Housing Rosemary, Part III

We’re sneaking up on 11 months since I moved into my rental home, and never in a million years did I think that I’d remain in this little rental for this long. I was quite confident that I’d find my new “forever home” lickety split.

It’s been a long and winding road, searching for my “forever home” and in that time, I’ve switched back and forth from old houses (1950s) to new (1990-2010) back to old (1930s) and every place in-between.

I’ve looked at ranches, two-story homes, foursquares, Tudor Revivals, Colonial Revivals, International Style, Cape Cods, classic Mid-Century Modern houses, Log Homes, and plain old farmhouses. There have been many interesting experiences, such as the time I crawled under a house with a licensed home inspector and pointed out a couple things he missed.

When we emerged from the crawlspace, he offered me a job with his company.

Or the time I met another inspector at a house that I was going to write a contract on, and he said, “Rosemary, is that you?” And I said, “Mortimer*, is that you?” And he said, “Why, I can’t believe I’m standing here talking to you! I haven’t seen you in 30+ years!” (The benefits of returning to your home town after a few years.)

We caught up with each other and then after a few minutes of “old home week,” he took me aside and quietly said, “You really need to be cautious if you’re going to buy this house. I was under this house 18 months ago, and it needs a whole lot of work.”

And there was the time I ran into an old high school chum when I was looking at an old house and she said, “Be careful with that one. During the last Nor’easter, there was about 12” of water in the basement.”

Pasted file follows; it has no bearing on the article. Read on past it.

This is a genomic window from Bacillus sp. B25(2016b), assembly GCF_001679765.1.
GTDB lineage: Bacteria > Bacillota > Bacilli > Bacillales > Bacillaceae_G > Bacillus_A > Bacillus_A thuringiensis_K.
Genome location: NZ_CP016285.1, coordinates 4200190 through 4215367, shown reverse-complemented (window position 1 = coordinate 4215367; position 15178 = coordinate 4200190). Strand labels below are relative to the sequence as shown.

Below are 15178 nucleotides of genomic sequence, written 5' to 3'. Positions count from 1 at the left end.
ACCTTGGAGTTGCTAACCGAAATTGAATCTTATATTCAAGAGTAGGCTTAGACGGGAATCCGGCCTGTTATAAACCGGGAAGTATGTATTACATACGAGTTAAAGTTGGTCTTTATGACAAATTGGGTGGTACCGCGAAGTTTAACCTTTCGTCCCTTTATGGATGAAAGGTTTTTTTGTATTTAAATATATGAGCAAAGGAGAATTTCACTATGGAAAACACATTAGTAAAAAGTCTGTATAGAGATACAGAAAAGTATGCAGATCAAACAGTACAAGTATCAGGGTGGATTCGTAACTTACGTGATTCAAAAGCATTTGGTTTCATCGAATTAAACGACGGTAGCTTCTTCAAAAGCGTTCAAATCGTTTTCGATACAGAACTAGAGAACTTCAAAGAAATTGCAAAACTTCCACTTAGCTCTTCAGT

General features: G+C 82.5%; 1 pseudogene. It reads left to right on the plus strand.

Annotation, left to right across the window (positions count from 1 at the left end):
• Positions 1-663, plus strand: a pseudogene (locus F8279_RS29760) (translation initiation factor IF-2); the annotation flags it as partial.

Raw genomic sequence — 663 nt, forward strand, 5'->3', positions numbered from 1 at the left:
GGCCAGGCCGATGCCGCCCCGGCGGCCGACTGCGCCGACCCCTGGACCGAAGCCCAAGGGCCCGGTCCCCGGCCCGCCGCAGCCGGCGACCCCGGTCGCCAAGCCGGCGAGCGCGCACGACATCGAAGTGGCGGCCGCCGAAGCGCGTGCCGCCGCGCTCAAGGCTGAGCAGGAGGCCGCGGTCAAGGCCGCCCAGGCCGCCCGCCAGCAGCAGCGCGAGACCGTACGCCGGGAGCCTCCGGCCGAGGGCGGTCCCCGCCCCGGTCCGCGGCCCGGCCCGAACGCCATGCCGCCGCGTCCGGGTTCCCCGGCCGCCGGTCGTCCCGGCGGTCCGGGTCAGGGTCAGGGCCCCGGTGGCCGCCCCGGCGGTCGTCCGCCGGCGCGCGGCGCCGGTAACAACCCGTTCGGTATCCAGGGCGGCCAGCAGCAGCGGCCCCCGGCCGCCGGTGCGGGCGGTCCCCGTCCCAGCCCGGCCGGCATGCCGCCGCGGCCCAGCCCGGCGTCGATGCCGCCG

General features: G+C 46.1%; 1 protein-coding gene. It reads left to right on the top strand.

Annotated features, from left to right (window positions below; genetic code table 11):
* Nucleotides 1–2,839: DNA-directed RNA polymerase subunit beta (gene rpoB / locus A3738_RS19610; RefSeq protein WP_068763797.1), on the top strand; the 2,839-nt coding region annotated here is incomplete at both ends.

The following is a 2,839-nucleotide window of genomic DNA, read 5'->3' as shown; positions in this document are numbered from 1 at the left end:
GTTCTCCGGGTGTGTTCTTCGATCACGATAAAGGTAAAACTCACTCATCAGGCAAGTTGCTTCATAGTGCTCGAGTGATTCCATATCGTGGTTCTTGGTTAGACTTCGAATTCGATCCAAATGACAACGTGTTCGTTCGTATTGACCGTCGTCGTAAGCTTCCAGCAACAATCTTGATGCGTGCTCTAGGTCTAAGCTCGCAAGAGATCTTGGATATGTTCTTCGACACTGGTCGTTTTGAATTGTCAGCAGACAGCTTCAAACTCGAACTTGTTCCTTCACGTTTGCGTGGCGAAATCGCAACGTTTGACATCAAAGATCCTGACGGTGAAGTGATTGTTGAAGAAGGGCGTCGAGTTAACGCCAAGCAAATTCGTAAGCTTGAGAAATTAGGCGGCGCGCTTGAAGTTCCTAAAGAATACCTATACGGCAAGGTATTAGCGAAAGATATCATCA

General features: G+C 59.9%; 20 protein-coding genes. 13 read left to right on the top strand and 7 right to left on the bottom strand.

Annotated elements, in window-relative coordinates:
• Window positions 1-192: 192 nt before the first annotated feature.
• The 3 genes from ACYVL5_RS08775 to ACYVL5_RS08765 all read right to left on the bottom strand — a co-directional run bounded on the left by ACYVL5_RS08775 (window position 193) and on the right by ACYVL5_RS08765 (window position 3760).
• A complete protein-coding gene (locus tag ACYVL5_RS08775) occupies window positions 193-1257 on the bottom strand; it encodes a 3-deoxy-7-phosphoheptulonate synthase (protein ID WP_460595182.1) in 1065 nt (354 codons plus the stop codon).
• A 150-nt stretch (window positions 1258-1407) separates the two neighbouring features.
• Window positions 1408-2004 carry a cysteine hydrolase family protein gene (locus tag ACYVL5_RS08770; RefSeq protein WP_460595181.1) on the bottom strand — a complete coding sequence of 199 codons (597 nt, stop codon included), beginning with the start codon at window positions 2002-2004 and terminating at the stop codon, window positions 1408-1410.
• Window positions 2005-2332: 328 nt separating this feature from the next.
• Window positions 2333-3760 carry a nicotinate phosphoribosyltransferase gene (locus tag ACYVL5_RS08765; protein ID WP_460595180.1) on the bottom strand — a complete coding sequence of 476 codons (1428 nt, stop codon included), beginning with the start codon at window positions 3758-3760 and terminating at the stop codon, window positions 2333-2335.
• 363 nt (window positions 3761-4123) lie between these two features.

And then there was that “interesting” real estate agent that I met at an open house in Suffolk. She asked me what I did for a living. I responded casually that I wrote books about old houses. She replied with, “I sold the very first Sears and Roebuck kit house ever built in this country, and it was right there in Portsmouth, Virginia” and I laughed and said, “Oh my goodness, there’s so much wrong with that seemingly simple sentence that I can’t begin to explain it, but please do tell me, how old is the roof on this house?”

In my desperate bid to find myself and start a new life, I keep hoping that this housing question will soon be settled. In the meantime, I continue to read, and write, and pray, and hope that there will be a day when my first and last thought of every single day is not “why did he do this to me?”

As always, I’ve deeply grateful for every prayer, every loving word, and every kind comment.

* “Mortimer” was not his real name.

To learn more about Sears Homes, click here.

To read Part I (“Housing Rosemary”), click here. Part II is here.

And I could always buy a lighthouse for $15,000!



Today, I was looking at a neighborhood in Chesapeake, Virginia that was once populated with 1950s houses and vast expanses of farmland. Today, it's awash in these less-than-aesthetically pleasing McMansions, which are priced at $350,000 and up. Not my cup of tea.



In my house-hunting travels, I've seen some goofy things, such as this random toilet on a sunporch.


In my house-hunting travels, Ive seen some goofy things, such as this random toilet on a sunporch.

Whenever I see a house with a heavy-duty cage around the a/c compressor, I know I'm in the wrong neighborhood. And I think that three deadbolts on the door is another sign. This house is in Portsmouth, Virginia.